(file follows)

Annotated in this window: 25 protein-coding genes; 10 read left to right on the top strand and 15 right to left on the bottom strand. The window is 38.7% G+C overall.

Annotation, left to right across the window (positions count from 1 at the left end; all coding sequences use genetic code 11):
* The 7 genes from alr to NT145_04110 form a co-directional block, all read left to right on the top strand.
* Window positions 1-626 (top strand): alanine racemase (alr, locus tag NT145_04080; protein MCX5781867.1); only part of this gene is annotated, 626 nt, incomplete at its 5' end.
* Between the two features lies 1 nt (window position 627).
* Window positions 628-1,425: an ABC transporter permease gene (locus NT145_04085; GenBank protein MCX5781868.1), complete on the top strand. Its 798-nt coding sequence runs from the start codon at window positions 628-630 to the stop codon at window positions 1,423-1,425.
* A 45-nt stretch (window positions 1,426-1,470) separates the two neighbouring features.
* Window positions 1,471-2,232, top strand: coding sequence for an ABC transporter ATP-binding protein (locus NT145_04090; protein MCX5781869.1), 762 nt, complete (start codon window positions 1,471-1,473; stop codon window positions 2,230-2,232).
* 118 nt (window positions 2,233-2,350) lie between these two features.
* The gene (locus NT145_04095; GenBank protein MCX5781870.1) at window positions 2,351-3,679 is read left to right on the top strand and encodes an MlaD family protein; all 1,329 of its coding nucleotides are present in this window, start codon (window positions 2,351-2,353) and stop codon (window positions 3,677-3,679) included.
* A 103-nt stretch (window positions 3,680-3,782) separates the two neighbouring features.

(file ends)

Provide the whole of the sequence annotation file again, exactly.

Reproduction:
Annotated in this window: 25 protein-coding genes; 10 read left to right on the top strand and 15 right to left on the bottom strand. The window is 38.7% G+C overall.

Annotation, left to right across the window (positions count from 1 at the left end; all coding sequences use genetic code 11):
* The 7 genes from alr to NT145_04110 form a co-directional block, all read left to right on the top strand.
* Window positions 1-626 (top strand): alanine racemase (alr, locus tag NT145_04080; protein MCX5781867.1); only part of this gene is annotated, 626 nt, incomplete at its 5' end.
* Between the two features lies 1 nt (window position 627).
* Window positions 628-1,425: an ABC transporter permease gene (locus NT145_04085; GenBank protein MCX5781868.1), complete on the top strand. Its 798-nt coding sequence runs from the start codon at window positions 628-630 to the stop codon at window positions 1,423-1,425.
* A 45-nt stretch (window positions 1,426-1,470) separates the two neighbouring features.
* Window positions 1,471-2,232, top strand: coding sequence for an ABC transporter ATP-binding protein (locus NT145_04090; protein MCX5781869.1), 762 nt, complete (start codon window positions 1,471-1,473; stop codon window positions 2,230-2,232).
* 118 nt (window positions 2,233-2,350) lie between these two features.
* The gene (locus NT145_04095; GenBank protein MCX5781870.1) at window positions 2,351-3,679 is read left to right on the top strand and encodes an MlaD family protein; all 1,329 of its coding nucleotides are present in this window, start codon (window positions 2,351-2,353) and stop codon (window positions 3,677-3,679) included.
* A 103-nt stretch (window positions 3,680-3,782) separates the two neighbouring features.